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Zirkin says he will revive expanded cyberbullying bill

While sitting in a Senate Judical Proceedings committee meeting in Annapolis, Christine McComas, held a picture of her daughter Grace, a teen who committed suicide after being bullied online. An anti bullying law was passed about 7 years ago called Grace's Law and a new measure seeks to expand its reach. (Bryan Sears)

While sitting in a Senate Judical Proceedings committee meeting in Annapolis, Christine McComas, held a picture of her daughter Grace, a teen who committed suicide after being bullied online. (Bryan P. Sears/The Daily Record)

ANNAPOLIS – A bill to expand Maryland’s law against cyberbullying of youngsters died amid constitutional concerns in the House Judiciary Committee this General Assembly session but will be resurrected next year, the measure’s chief sponsor said Tuesday.

“We are going to make this an even bigger push in the next legislative session,” Sen. Robert A. “Bobby” Zirkin said of his expansive bill that would have outlawed a one-time bullying incident conducted with the perpetrator’s knowledge that his or her single “maliciously” sent post would likely be liked, shared or otherwise reposed multiple times.

“It is beyond incumbent on us (legislators) to act to protect children,” added Zirkin, D-Baltimore County and chair of the Senate Judicial Proceedings Committee. “It (the bullying) is not going to get any better … as technology grows exponentially.”

The bill, which the Senate passed 46-0, died in the House Judiciary Committee amid the chairman’s concern the legislation was too broad and would have encroached on the free-speech rights of social-media users.

The measure, Senate Bill 726, had “very serious constitutional problems,” Del. Joseph F. Vallario Jr., D-Prince George’s, said Tuesday.

But Zirkin rejected Vallario’s argument, saying the bill was narrowly drawn to address only speech intended to bully youngsters, which is not protected by the First Amendment. Zirkin said the state has a compelling interest in protecting children from online bullying, citing cases in which youngsters have committed suicide amid the online onslaught.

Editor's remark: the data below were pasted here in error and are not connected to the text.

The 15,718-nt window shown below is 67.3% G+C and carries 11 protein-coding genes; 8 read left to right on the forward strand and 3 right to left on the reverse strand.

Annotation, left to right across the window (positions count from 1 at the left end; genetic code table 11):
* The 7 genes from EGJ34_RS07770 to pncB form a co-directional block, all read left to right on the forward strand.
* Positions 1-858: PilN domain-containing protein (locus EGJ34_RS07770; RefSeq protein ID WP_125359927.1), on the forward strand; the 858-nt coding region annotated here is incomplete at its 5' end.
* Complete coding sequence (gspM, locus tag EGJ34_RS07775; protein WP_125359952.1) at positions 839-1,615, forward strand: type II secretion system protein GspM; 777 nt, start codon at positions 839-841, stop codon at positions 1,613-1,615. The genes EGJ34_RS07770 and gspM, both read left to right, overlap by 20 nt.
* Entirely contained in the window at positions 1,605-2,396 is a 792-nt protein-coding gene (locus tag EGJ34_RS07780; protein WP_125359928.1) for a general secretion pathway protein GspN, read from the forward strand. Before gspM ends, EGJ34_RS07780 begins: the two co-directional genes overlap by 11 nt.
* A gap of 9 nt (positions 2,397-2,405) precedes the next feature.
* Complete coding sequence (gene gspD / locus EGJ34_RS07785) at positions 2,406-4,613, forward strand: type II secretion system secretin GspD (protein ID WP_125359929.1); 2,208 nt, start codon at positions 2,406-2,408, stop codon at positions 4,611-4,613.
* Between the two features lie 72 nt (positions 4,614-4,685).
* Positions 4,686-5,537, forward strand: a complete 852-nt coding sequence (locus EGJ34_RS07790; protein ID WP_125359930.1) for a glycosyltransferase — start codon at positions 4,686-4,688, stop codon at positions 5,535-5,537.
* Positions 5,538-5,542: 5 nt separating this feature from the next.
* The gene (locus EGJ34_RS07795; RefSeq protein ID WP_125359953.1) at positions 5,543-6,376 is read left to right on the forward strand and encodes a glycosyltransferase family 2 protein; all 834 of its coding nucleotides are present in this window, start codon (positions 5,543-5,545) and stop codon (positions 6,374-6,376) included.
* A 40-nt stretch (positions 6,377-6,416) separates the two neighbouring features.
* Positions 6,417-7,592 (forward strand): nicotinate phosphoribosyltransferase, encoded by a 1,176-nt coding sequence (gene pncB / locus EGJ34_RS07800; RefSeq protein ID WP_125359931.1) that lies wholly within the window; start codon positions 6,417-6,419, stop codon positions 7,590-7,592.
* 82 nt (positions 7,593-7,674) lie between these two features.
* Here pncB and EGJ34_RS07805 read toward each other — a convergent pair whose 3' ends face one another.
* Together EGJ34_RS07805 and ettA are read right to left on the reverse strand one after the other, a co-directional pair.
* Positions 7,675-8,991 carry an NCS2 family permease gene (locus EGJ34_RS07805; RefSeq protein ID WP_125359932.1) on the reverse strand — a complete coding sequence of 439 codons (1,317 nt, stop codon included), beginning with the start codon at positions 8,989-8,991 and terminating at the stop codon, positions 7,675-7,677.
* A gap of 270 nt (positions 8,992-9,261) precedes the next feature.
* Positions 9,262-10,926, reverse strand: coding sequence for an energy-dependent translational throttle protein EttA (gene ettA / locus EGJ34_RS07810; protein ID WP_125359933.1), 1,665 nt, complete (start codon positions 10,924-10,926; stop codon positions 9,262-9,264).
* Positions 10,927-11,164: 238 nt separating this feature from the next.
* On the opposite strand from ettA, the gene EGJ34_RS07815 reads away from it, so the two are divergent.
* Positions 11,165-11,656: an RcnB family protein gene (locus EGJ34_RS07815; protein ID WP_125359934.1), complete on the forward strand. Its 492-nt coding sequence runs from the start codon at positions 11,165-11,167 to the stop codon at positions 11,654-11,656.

The bill and the law it would expand are named in in memory of Grace K. McComas, a 15-year-old Woodbine girl who killed herself on Easter Sunday 2012 after an older teenager posted on social media vulgar insults, a death threat and caller her “worthless.” Grace’s mother, Christine McComas, lobbied for law’s expansion and will continue to do so, Zirkin said.

“Neither one of us has any intention of stopping,” the senator added. “Obviously, we have to work on House members.”

“Grace’s Law,” as enacted in 2013, makes it a crime punishable up to a year in jail and a $500 fine to engage in a continuous course of bullying online.

Zirkin said the law’s mention of continuous conduct has proven to be too narrow. Online abuse does not require the perpetrator to send a deliberately hurtful message multiple times to do harm, as a single posting can be expected to be shared, liked or otherwise reposted by others countless times, he added.

Zirkin has dubbed the proposed expansion “Grace’s Law 2.0.”


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